Bruno Roche, Global Head of Energy Transition, ABB Process Automation, Energy Industries, outlines how collaboration can make a world of difference in accelerating innovation in low carbon hydrogen production, making it an affordable, accessible and clean energy source.
For responsible organisations, the imperative to reduce emissions and decarbonise is no longer optional.
Some industries are well on their way to adopting more sustainable operations. But for some heavy industries such as petrochemical, cement and steel – which account for upwards of 22% of global emissions – the challenges are complex. This is where low-carbon hydrogen comes in.
For example, so-called “green” hydrogen can be a clean energy solution made from water through the process of electrolysis when powered by renewable energy.
More generally, low-carbon hydrogen, whatever the “colour”, can be a very interesting energy vector to reduce carbon in hard-to-abate industries, such as cement or steel, in transport, such as marine and much more when used as a chemical feedstock.
Collaboration is critical if we are to help customers overcome the challenges associated with green hydrogen production. Combining our expertise and solutions into a distinct ecosystem of industry leaders can scale up technologies and reduce production costs to build green hydrogen assets more quickly, cheaply and safely.
For example, we have teamed up with IBM and Worley to fast track and standardise the production of green hydrogen and facilitate the industrial use of green hydrogen. We have done this by designing a first-of-its-kind repeatable solution, Green Hydrogen in a Box. This is an end-to-end template approach to make the design, build and operation of green hydrogen facilities more efficient.
Worley will provide the engineering, procurement and construction expertise across all stages of the project, while IBM will provide systems integration services as well as data framework and management solutions.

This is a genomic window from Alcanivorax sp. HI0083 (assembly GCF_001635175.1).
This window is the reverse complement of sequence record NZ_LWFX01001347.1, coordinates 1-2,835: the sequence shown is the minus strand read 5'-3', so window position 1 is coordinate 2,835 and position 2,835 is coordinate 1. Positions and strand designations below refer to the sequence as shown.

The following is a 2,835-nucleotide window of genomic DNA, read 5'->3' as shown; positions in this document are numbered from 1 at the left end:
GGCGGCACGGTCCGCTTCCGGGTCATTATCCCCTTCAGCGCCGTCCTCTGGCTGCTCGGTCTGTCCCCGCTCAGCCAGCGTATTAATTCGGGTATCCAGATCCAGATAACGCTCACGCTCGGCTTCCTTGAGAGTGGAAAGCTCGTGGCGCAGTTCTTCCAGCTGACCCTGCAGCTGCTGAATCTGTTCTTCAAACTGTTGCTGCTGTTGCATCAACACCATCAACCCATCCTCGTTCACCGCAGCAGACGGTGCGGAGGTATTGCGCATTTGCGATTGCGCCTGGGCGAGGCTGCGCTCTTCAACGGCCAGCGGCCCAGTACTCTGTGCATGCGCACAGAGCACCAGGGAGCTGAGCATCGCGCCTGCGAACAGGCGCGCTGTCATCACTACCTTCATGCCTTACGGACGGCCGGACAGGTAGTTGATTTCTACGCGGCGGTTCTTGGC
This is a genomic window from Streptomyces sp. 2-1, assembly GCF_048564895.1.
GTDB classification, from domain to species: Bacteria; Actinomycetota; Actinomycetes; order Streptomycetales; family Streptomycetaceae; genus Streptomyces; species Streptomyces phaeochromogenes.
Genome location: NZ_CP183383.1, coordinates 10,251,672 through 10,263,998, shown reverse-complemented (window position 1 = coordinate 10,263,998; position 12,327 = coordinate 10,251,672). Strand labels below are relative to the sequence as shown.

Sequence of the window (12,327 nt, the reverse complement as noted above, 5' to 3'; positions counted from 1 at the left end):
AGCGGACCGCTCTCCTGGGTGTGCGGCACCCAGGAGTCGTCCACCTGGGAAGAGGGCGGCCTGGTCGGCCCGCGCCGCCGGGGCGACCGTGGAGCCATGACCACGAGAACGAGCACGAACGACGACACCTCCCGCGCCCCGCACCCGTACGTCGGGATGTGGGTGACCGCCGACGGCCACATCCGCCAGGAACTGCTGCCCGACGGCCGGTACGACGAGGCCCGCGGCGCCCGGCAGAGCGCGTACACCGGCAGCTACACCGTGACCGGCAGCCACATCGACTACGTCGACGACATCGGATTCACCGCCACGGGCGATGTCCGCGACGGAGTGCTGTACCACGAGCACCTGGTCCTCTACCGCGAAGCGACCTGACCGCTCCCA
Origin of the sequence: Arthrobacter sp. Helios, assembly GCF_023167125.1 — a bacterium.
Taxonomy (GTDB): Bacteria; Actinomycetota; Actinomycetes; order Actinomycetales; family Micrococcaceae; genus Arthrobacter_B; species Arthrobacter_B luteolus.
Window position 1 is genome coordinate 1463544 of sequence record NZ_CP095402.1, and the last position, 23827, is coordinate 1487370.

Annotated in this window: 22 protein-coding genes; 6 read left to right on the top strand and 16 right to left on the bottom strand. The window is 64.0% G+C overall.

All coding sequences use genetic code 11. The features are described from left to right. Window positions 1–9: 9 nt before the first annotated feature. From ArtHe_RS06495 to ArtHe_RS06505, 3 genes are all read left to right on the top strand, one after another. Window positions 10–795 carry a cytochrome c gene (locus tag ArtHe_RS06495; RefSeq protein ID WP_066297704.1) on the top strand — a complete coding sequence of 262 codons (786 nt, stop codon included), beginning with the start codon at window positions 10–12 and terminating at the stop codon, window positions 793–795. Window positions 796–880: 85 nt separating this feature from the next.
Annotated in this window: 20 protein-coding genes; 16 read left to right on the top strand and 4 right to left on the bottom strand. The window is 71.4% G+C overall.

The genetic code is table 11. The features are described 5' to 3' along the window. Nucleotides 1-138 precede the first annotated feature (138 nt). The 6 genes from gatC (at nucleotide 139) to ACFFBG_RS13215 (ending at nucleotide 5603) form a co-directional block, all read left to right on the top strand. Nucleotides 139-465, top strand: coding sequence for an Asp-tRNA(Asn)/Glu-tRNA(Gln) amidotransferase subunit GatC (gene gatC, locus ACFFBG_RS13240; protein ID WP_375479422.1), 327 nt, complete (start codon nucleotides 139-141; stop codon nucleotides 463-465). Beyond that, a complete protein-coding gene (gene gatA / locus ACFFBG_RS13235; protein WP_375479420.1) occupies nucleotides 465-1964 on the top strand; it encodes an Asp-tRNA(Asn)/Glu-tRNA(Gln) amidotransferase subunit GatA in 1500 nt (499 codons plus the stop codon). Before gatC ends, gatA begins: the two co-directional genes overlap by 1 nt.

ABB brings our 130 years of technological innovation and project engineering excellence. We will provide solutions for electrical infrastructure, automation operations, digitalization, and optimisation of energy management systems.
Together with partners, we intend to leverage our combined expertise to accelerate global market adoption and scalability. Our vision is to help facility owners further decarbonise their operations and turn sustainable solutions into reality.
Overcoming barriers together
Sustainable production of hydrogen does pose significant challenges. Maintaining a reliable power supply while new forms of energy are introduced into the grid is critical.
Scaling up hydrogen production fast enough to meet the necessary supply levels, while simultaneously scaling down the costs to make it viable, is also no small task.
The cost of production remains a significant barrier. At a cost of about $6 per kilogram, green hydrogen was previously the most expensive form of hydrogen to produce.
However, the current high price of gas has significantly reduced the cost differential between blue hydrogen, produced using fossil fuels as an energy source, and green hydrogen. While a welcome reduction in the differential, it may not be sustained over time.
Regarding cost, one major challenge is that sustainable hydrogen production is energy intensive. Therefore, successful operation of a hydrogen plant must be centred around efficient energy and process management.
Scaling up hydrogen production will inevitably require significant capital investment (capex) but it is also essential to consider the operating costs (opex).
The electricity to run a hydrogen plant costs far more than the capex over the long term. In fact, more than 70% of the total operating costs to make 1kg of hydrogen could come from the electricity costs, used to split the water molecule in the electrolysis process. We need to drive these down if we are to enable green hydrogen to scale-up to the needed GW levels.
The potential and appetite to grow the hydrogen economy is clearly evident, with hydrogen anticipated to supply up to a fifth of global energy needs and generate a market worth US$2.5 trillion by 2050.
IHS Markit estimates capital spending of up to $265 billion in low-carbon hydrogen production by 2030. Electrolysers, which convert water to hydrogen using renewable energy, will take the lion’s share at $165 billion. Meanwhile, $100 billion will be spent on steam methane reforming (SMR) with carbon capture.
At ABB we believe that economically viable green hydrogen is a must-have in the move towards a low-carbon world.
We are complementing our partners’ expertise with our electrification, automation and digital solutions, working relentlessly to drive down the cost of green hydrogen production. Only with such collaboration will it be possible to enable a thriving hydrogen economy and to make hydrogen a key part of our world’s low or no carbon future.